* The technology necessary to manufacture safe and effective intrauterine "copper T" contraceptive devices has been in place since ca. 3000 BCE in multiple parts of the world. And, while we have a decent understanding of how they work now, at the time that these devices came into widespread use in the 1970s, medical professionals and scientists had only a dim and conjectural understanding of how they worked. So far as I can discern, however, this innovation was never made in any pre-modern society (or at least, didn't enter widespread use). I thought I once saw an argument that this has been done in ancient Egypt, but have been unable to locate a confirming source for that assertion.
* The germ theory of disease was highly effective in dramatically reducing infectious disease deaths decades before there were any antibiotics or vaccines in widespread use, and well before we had a comprehensive understanding of leading infectious disease agents (i.e. bacteria, viruses, parasites and prions) and vectors. Yet, while treatments or a more particularized understanding of infectious diseases required access to advanced laboratory sciences, a highly distilled germ theory of disease framework that could be summed up in a couple of pages of text or a few minutes of oral tradition, which would be sufficient to reduce infectious disease mortality by perhaps 80% or more, could have been developed with pre-metal age ceramic tool making technologies in the Neolithic era and if they ever were, would have conferred immense selective fitness enhancing benefits.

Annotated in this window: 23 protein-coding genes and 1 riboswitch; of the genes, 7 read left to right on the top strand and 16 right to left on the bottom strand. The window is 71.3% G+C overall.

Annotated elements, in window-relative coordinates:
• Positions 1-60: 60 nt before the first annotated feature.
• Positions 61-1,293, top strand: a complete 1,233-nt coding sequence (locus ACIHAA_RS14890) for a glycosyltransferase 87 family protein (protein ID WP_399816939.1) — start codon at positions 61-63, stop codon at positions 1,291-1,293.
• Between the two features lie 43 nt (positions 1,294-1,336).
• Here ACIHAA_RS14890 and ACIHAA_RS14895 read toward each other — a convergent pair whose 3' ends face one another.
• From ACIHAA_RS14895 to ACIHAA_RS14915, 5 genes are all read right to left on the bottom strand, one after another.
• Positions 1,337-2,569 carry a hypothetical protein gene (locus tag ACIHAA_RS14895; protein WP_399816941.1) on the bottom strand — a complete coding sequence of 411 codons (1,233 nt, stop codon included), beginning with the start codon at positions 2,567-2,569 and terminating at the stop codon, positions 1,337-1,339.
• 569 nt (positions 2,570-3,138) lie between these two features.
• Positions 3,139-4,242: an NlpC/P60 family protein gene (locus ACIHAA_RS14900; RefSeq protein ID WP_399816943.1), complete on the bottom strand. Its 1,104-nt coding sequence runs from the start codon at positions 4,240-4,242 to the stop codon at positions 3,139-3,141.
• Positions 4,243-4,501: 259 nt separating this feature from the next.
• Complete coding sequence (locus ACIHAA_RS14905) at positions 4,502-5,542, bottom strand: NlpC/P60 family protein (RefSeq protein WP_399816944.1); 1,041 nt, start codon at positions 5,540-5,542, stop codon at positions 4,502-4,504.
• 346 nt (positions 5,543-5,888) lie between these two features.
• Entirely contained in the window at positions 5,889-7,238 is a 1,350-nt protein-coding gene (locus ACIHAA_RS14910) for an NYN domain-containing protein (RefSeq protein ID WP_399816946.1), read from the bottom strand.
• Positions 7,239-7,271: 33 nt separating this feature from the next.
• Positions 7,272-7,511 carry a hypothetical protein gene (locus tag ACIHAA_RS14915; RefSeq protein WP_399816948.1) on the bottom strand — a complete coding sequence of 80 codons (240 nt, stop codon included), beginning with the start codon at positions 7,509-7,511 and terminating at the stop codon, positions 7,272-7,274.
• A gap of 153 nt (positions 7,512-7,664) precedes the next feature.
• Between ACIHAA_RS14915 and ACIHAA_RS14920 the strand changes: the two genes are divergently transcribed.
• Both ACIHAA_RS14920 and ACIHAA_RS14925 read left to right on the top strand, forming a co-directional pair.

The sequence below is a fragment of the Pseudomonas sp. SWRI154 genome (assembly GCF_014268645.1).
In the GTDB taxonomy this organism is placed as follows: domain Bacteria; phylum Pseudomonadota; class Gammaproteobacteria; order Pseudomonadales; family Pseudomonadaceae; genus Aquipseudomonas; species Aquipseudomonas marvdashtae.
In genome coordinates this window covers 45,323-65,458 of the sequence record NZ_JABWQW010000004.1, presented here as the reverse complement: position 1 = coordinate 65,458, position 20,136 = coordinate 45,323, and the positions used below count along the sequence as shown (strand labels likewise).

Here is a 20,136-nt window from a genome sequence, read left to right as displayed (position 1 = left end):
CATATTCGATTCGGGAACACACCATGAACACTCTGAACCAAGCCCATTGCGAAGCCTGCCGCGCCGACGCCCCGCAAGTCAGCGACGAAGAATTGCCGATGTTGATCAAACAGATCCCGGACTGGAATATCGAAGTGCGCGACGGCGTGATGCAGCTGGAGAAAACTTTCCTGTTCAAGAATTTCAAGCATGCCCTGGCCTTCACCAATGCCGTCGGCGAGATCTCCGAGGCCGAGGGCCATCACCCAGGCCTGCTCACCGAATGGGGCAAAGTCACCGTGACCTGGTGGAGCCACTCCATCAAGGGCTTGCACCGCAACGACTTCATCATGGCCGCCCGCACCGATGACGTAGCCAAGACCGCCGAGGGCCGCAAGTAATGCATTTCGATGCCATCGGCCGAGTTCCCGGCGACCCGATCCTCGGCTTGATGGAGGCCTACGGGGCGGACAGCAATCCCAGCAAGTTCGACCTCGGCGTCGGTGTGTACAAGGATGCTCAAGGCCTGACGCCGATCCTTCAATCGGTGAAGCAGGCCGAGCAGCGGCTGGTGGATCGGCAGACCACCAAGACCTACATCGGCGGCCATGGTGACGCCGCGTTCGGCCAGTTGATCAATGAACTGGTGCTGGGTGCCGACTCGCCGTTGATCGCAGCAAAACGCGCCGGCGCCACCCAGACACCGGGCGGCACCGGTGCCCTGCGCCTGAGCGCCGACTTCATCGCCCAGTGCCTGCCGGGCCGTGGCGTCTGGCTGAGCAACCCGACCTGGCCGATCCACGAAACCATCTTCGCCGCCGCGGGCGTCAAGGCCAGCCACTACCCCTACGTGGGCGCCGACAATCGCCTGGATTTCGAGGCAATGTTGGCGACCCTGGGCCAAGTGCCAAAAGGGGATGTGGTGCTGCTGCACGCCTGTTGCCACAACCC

We know this because the decline in infectious diseases in the modern era coincided with the widespread acknowledgment of the germ theory of disease and significantly preceded the development of vaccines and antibiotics, which also helped, but appeared only well after the germ theory was developed. Simple sanitation and quarantine concepts were more important than either of these medical treatments.
In point of fact, religious purity concepts and taboos, and crude quarantine concepts were kludges that benefited from similar concepts. For example, in areas with high infectious disease risks great religious diversity marked by purity taboos that varied from village to village and county sized areas to county sized areas evolved to prevent outbreaks in human populations from killing off everyone, because some of the many religions in any region would have the right taboos to survive the infectious disease threat de jure. Meanwhile, religious purity taboos were less central to religious practice and had greater geographic scope in areas where infectious disease risks were more mild.